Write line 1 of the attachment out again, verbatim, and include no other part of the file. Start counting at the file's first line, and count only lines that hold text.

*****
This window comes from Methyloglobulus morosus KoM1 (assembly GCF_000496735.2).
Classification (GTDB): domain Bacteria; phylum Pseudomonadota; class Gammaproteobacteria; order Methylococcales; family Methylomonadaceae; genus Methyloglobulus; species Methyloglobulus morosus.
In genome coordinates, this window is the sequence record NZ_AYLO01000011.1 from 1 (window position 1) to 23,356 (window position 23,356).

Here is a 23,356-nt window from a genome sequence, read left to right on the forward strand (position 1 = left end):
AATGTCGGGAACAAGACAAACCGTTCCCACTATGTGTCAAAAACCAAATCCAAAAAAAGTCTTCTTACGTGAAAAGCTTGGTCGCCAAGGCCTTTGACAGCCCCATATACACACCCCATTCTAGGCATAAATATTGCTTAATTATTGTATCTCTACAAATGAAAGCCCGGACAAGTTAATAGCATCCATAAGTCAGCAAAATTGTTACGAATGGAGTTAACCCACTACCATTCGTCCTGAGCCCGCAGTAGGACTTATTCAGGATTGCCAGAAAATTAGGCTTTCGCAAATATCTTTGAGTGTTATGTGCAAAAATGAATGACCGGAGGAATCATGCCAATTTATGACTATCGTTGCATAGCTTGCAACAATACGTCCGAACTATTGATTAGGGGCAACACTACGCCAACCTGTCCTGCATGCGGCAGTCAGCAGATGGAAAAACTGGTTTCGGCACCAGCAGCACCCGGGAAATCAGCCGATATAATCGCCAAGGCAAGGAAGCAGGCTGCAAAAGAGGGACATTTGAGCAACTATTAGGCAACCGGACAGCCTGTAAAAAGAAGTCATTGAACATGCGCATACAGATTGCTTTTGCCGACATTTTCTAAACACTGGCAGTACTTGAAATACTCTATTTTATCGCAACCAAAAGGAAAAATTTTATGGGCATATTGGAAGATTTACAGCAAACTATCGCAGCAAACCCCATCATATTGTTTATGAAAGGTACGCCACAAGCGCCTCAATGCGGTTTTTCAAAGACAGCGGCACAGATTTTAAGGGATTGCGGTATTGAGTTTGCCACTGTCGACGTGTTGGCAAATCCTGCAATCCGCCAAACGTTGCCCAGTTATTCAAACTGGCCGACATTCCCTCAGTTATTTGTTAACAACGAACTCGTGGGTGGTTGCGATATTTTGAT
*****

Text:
This window comes from Methyloglobulus morosus KoM1 (assembly GCF_000496735.2).